Facebook Inc has a message for Wall Street: Don't expect new revenue streams anytime soon.
The world's No. 1 Internet social network delivered its strongest revenue growth in several years during the first quarter, as its mobile ad business gained steam.
But even as Facebook gave investors the good news, buoying its stock by roughly 3 percent in after-hours trading, the company made it clear that other money-making efforts such as video ads and ads within its Instagram photo-sharing app would not bear fruit in the near future.
"That will probably be the most disappointing statement to come out of the call," said Macquarie Research analyst Ben Schachter. "Many folks were anticipating a next leg of growth."
Facebook Chief Operating Officer Sheryl Sandberg told analysts on a conference call on Wednesday that Instagram ads, video ads and a nascent mobile ad network were all still in experimental phases and that none of them would make a meaningful contribution to revenue in 2014.
That may dash the hopes of some investors, who had expected Instagram to start generating revenue two years after Facebook acquired it for $1 billion.
"We're very focused on consumer growth, and we move slowly and deliberately in monetization," Sandberg said, referring to the limited number of ads on Instagram. "We don't see the need or the urge to ramp this as quickly as we possibly can."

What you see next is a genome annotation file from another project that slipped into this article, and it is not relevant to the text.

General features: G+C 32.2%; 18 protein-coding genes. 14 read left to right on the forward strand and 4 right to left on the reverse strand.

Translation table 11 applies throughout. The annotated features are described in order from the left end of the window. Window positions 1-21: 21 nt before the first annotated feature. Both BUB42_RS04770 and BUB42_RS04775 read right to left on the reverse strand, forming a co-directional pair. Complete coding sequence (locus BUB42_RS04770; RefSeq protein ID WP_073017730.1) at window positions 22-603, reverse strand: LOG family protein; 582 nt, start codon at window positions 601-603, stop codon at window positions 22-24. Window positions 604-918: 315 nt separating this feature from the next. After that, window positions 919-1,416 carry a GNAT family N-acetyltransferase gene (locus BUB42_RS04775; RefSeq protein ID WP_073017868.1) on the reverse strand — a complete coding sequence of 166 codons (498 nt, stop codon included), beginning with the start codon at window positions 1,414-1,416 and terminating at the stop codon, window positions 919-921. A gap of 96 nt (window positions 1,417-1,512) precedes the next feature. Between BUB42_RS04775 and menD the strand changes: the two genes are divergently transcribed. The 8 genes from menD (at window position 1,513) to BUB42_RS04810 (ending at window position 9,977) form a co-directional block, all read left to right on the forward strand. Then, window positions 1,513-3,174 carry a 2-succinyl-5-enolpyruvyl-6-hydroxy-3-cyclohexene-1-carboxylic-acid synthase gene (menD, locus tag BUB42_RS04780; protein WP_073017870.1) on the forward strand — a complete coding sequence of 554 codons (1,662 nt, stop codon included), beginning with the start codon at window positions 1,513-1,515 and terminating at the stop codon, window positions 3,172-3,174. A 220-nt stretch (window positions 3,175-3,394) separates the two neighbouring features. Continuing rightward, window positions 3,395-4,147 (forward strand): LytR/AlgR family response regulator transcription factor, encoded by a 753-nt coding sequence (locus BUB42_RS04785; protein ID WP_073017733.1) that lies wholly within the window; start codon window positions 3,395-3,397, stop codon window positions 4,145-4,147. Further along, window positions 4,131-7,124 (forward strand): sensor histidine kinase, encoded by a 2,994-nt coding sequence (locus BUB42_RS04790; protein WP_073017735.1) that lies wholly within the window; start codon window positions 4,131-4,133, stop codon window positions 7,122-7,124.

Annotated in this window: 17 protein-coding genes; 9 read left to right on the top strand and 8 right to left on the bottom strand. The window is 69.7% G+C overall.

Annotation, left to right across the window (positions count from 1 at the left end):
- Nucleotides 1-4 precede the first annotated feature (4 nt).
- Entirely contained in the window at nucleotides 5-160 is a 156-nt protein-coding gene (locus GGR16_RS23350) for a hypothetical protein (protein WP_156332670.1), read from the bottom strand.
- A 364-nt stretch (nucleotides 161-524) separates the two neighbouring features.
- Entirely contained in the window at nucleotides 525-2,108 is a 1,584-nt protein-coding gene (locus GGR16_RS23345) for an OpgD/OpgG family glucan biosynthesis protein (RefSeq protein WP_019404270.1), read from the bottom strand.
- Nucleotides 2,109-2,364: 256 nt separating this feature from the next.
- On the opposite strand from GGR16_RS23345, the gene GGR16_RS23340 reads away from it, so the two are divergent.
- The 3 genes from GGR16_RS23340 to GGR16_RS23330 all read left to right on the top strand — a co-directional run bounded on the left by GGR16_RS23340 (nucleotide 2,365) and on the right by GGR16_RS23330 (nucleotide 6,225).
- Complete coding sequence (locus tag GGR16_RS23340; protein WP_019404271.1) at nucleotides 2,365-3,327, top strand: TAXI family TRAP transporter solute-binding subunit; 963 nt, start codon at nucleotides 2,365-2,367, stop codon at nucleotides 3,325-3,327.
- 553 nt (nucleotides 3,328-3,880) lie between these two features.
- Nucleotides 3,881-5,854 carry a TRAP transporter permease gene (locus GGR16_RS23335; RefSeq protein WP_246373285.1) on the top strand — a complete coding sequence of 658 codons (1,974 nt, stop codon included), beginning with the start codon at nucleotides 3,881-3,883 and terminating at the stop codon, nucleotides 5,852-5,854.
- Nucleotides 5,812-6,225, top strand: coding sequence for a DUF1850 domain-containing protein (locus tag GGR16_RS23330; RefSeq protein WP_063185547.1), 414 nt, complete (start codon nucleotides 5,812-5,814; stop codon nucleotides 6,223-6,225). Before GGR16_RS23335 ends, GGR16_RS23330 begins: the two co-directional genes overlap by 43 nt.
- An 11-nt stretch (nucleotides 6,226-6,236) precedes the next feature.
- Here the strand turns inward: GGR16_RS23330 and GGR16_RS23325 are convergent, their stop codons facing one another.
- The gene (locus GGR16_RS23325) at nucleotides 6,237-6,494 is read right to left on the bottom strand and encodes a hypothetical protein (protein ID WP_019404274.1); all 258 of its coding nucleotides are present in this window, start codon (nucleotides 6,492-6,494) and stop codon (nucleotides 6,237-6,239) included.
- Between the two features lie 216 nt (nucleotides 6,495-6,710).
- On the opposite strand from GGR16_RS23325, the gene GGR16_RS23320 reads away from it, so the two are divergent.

Facebook is also going slow with auto-play video ads. Facebook said earlier this year it would allow a small group of advertisers to display 15-second video ads on Facebook, but Sandberg said on Wednesday the company was still gauging users' response and was in no hurry to open the service up broadly to advertisers.
The comments are likely to cause financial analysts and investors to re-appraise Facebook's near-term prospects. In notes to investors released prior to Wednesday's earnings report, Morgan Stanley estimated that video ads could contribute $900 million to Facebook's top line this year, while Cowen & Co targeted $1 billion in video ad revenue.
Shares of Facebook remained up in after hours trading, even after the company warned that its advertising revenue growth would slow throughout the year, as it faces tougher year-on-year comparisons.
Investors are willing to give Facebook some leeway, given its strong performance building the mobile ad business, said Macquarie's Schacther.
"They've earned the benefit of the doubt, that even if it doesn't come this quarter, or the next quarter, that it will come," he said of